Anna Doby and her husband, Tibor Doby, knew firsthand how devastating the effects of war can be. They lost their home, their personal belongings and their livelihoods during the Hungarian Revolution of 1956.

Their experience is the main reason why Anna Doby’s estate has left $1 million to three Maine-based organizations that address the needs of soldiers and their families.

Anna Doby died last year; Tibor Doby died in 1998. They lived in Cape Elizabeth.

Gov. John Baldacci and Maj. Gen. John W. Libby acknowledged the Dobys’ generosity during a ceremony Tuesday morning in the Hall of Flags at the State House in Augusta.

The $1 million gift will be split evenly by the Maine National Guard Foundation, the Maine chapter of Operation Homefront and the Maine Community Foundation. All of the money must be used within two years.

“Having lived through oppression, the Dobys had a deep appreciation for the values and freedoms we enjoy in this country, and for the close-knit community that defines Maine,” Baldacci said. “They recognized the great cost of protecting our freedoms. They knew the great sacrifices of our soldiers. Their generous support of Maine troops will be a lasting legacy of Anna and Tibor Doby.”

David Farmer, a spokesman for the governor, said the National Guard Foundation will use its money to provide financial aid to guardsmen and their families, to reservists and to active-duty soldiers. Farmer said the money could be used to help with unanticipated costs such as home repairs or medical expenses.

Louis Dorogi of Topsham, who knew the Dobys for more than 40 years, said their political views were forged during the Hungarian Revolution.

The couple married in 1948. A short while later, they opened a medical practice in Budapest, specializing in X-ray technology and internal medicine. Tibor Doby was a doctor. Anna was his receptionist, nurse and accountant.

A few years later, the Dobys found themselves caught up in the revolution against the government and its Soviet-imposed policies.

“Tibor treated multiple casualties at the hospital in Budapest while Anna ran soup kitchens for freedom fighters on the streets of Budapest,” Dorogi said.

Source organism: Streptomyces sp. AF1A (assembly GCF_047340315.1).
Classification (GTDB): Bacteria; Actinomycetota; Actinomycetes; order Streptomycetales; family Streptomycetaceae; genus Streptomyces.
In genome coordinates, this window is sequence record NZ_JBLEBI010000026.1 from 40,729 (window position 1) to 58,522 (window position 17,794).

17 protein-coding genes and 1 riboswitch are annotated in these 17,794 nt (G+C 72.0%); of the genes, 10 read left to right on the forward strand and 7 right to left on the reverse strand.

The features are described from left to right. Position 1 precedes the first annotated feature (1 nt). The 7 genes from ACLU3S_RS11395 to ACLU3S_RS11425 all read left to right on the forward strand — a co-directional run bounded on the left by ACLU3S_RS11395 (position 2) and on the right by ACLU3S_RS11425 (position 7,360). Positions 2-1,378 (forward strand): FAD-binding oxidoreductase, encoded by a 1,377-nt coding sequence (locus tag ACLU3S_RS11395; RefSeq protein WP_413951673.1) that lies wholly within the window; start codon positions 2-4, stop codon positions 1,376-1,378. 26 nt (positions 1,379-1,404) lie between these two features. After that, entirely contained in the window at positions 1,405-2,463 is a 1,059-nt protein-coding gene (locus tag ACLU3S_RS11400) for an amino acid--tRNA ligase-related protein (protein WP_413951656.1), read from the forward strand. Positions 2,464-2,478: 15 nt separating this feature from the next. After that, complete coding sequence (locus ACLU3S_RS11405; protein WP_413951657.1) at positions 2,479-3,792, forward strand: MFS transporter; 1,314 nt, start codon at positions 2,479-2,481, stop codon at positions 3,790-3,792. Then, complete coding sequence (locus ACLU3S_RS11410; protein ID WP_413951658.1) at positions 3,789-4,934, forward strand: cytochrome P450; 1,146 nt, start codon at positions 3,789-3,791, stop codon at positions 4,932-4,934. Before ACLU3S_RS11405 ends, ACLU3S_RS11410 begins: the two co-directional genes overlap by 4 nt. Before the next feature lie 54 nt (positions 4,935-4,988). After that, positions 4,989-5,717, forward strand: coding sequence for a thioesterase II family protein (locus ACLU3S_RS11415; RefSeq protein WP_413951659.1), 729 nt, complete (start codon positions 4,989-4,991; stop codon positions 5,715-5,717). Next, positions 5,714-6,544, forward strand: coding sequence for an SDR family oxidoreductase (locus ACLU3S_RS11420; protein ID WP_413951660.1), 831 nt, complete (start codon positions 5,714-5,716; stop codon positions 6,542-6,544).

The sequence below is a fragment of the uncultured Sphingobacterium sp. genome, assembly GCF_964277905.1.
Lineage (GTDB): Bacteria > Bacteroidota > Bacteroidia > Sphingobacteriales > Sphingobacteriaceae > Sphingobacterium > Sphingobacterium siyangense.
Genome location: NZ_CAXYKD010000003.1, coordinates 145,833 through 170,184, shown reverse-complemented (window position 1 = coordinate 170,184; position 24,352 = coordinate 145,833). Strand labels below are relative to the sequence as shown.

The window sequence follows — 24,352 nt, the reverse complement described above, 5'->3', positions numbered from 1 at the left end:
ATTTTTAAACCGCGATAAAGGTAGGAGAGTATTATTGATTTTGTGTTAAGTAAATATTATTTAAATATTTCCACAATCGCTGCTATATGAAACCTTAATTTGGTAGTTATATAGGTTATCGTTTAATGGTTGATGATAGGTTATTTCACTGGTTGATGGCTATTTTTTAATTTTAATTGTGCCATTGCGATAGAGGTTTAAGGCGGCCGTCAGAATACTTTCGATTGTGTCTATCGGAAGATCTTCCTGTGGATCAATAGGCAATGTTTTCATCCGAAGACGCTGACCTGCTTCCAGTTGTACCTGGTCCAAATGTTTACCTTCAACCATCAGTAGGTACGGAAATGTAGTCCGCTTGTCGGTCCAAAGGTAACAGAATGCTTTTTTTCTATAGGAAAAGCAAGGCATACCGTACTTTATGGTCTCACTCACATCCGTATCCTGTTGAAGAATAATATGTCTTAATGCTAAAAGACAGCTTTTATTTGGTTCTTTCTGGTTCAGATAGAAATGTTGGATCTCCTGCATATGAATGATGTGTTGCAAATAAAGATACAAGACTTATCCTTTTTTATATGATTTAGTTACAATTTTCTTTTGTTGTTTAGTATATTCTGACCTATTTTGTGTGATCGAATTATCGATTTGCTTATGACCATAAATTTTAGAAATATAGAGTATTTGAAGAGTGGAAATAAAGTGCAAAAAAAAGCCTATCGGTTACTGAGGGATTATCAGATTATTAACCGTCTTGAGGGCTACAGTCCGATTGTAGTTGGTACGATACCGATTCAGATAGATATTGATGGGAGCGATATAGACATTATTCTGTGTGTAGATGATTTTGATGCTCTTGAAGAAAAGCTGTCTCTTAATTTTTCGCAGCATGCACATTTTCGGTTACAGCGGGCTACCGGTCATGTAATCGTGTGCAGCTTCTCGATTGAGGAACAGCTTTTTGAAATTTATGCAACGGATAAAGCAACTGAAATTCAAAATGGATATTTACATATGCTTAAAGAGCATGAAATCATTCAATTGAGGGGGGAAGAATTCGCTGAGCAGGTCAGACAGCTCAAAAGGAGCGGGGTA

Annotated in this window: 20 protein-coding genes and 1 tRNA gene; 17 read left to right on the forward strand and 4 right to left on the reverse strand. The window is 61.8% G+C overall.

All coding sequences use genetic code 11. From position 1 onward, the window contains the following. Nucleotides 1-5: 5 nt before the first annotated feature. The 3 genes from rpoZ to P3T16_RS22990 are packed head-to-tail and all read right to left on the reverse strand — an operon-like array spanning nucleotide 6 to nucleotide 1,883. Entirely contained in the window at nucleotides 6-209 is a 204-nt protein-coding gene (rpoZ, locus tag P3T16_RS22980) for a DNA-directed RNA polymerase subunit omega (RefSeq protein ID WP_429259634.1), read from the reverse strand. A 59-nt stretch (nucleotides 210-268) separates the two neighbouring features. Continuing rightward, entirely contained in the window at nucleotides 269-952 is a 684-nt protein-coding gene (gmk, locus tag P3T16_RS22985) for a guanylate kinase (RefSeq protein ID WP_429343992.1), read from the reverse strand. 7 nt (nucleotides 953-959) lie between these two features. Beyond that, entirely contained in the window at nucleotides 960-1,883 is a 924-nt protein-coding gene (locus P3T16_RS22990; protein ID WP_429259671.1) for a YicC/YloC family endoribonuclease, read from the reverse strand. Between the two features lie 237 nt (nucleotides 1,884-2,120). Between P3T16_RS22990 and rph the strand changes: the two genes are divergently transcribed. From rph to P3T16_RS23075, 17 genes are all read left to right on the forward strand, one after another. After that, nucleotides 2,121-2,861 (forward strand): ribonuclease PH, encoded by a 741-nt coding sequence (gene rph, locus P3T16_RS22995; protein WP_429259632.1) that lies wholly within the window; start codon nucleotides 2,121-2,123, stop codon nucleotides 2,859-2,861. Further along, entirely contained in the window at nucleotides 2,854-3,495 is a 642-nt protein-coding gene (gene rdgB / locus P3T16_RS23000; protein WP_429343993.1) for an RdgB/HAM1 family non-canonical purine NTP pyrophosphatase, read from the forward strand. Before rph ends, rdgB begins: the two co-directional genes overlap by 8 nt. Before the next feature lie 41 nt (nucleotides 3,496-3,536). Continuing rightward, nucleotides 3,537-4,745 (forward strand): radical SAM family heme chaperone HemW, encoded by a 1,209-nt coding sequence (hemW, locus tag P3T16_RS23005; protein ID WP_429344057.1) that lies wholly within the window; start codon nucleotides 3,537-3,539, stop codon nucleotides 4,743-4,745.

They were rounded up as prisoners by Russian soldiers but managed to escape, fleeing into a wooded area.

They were soon captured by a Russian soldier, who took pity on them. He freed them and even gave them a goose to eat, Dorogi said. The Dobys fled to a refugee camp in Austria, where they lived for about a year.

Dorogi said the couple sought political asylum and made it to the United States, where they were placed in a refugee camp in New Jersey. After a while, they were able to find jobs in Connecticut.

Anna worked as a technician at the Yale School of Medicine while her husband taught at Yale University.

In 1960, they moved to Cape Elizabeth. Tibor Doby accepted a job with Mercy Hospital, where he became chief of radiology.

He died in December 1998 at the age of 84. Anna Doby died on Sept. 1, 2009, at the age of 90.

Her estate attorney, Robert Danielson of Portland, said Anna Doby inherited everything when her husband died.

Nearly all of the $1 million that she gave came from the sale of the couple’s home in Cape Elizabeth, Danielson said.

Dorogi, who is Hungarian, said he admired the couple for overcoming the challenges they faced.

“Anna went through many difficult times in her life,” Dorogi said. “She survived the bombing of Budapest, and they lost everything when they were forced to flee Hungary.”

Over time, he said, the Dobys developed an interest in the American soldiers who served their country in Vietnam, Iraq and Afghanistan.

“Anna knew the results of war and its traumatic effects on the survivors. She wanted to give something back,” Dorogi said. “She was eternally grateful to this country, which gave her and Tibor the chance to start over.”


Staff Writer Dennis Hoey can be contacted at 791-6365 or at: [email protected]